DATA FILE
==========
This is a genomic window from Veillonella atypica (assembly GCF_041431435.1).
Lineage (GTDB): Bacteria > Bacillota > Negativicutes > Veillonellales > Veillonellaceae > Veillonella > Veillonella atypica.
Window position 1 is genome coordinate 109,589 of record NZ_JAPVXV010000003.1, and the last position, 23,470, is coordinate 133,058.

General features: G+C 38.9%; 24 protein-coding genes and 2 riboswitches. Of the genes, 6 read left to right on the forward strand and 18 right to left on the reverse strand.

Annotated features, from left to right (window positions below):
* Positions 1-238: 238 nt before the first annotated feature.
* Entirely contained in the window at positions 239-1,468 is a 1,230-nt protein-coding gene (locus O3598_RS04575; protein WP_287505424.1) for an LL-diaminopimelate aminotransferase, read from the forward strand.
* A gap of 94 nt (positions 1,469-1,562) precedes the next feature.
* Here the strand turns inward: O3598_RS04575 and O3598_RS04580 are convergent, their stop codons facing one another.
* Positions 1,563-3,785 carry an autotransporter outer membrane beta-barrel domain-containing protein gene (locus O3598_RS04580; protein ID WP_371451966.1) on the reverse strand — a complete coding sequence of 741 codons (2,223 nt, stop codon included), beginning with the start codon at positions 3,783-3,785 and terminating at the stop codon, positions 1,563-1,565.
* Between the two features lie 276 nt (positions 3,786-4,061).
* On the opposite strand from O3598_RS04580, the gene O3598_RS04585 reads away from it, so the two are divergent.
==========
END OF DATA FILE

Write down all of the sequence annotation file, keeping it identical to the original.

This is a genomic window from Veillonella atypica (assembly GCF_041431435.1).
Lineage (GTDB): Bacteria > Bacillota > Negativicutes > Veillonellales > Veillonellaceae > Veillonella > Veillonella atypica.
Window position 1 is genome coordinate 109,589 of record NZ_JAPVXV010000003.1, and the last position, 23,470, is coordinate 133,058.

General features: G+C 38.9%; 24 protein-coding genes and 2 riboswitches. Of the genes, 6 read left to right on the forward strand and 18 right to left on the reverse strand.

Annotated features, from left to right (window positions below):
* Positions 1-238: 238 nt before the first annotated feature.
* Entirely contained in the window at positions 239-1,468 is a 1,230-nt protein-coding gene (locus O3598_RS04575; protein WP_287505424.1) for an LL-diaminopimelate aminotransferase, read from the forward strand.
* A gap of 94 nt (positions 1,469-1,562) precedes the next feature.
* Here the strand turns inward: O3598_RS04575 and O3598_RS04580 are convergent, their stop codons facing one another.
* Positions 1,563-3,785 carry an autotransporter outer membrane beta-barrel domain-containing protein gene (locus O3598_RS04580; protein ID WP_371451966.1) on the reverse strand — a complete coding sequence of 741 codons (2,223 nt, stop codon included), beginning with the start codon at positions 3,783-3,785 and terminating at the stop codon, positions 1,563-1,565.
* Between the two features lie 276 nt (positions 3,786-4,061).
* On the opposite strand from O3598_RS04580, the gene O3598_RS04585 reads away from it, so the two are divergent.